The problem is that most of the time, helping the users actually means clicking out to the seller’s own website, which was fine as long as it could fuel the ad business but does not work for ad-free products (that were supposed to be bought directly on Google Shopping). That is why Google remains first and foremost an ads business as most of its decisions come down to maintaining its relevance in the ad world.
As in many businesses, the greatest threat comes from Amazon as they are continuously improving their own advertising infrastructure for merchants while optimizing the search engine for users, now generating 20$Bn in revenues as a lot of CPG brands have recently moved their budgets into the platform (read more here What Amazon is Turning Into? and here Amazon advertising business).
➡️ More shoppable video features
Google thinks there is a big opportunity for shoppable videos and bringing more shopping into video consumption, especially on Youtube. From their perspective, there is a tremendous amount of commercial intent on YouTube already with how-to videos, unboxing, and product testing. Google is therefore trying to bridge the gap between the discovery phase and the transaction phase.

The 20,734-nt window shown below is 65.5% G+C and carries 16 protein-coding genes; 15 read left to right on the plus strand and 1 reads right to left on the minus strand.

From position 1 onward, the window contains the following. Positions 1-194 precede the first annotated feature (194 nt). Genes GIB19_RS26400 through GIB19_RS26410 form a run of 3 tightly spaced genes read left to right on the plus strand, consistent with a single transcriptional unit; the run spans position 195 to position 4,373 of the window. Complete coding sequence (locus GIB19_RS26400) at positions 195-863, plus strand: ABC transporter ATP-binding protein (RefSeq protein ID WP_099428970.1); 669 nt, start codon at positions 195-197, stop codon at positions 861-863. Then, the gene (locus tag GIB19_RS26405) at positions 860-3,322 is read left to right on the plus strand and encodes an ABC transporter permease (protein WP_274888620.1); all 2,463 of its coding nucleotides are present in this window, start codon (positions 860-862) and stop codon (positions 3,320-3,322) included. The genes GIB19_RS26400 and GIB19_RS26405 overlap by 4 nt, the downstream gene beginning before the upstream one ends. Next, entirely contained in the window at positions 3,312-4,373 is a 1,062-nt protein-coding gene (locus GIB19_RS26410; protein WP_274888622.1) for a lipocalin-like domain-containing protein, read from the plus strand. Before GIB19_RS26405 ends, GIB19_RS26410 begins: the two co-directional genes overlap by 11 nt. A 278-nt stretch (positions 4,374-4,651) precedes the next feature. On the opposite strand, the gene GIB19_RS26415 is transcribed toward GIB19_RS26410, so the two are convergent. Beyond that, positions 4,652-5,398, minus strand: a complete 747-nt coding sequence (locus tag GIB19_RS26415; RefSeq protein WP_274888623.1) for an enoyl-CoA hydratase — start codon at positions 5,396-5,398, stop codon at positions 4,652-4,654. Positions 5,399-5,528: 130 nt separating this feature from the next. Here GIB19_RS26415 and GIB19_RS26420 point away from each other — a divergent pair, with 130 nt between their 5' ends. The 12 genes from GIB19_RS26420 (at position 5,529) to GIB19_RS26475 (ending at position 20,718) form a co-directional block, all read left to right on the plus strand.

📖 AAA+ reading list
➡️ It’s time to unbundle Instagram
➡️ Distribution and conversion models for consumer startups
➡️ Lessons launching and scaling a D2C startup
➡️ The startup guide to building successful OKRs
➡️ There’s only a few ways to scale user growth
🐦 Tweet of the week: harder, better, faster, stronger
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Spring Invest is a French investment fund dedicated to companies that are shaping the future of commerce. We invest both in Enablers, B2B companies providing innovative solutions to (e)retailers and brands, and Disrupters creating new models of distribution. Our investment approach relies on strong relationships with 50+ European Retailers and Brands in order to provide sales acceleration to our portfolio. We also provide operational support with a dedicated team of Venture Partners working with our portfolio on sales, communication, HR, and internationalization.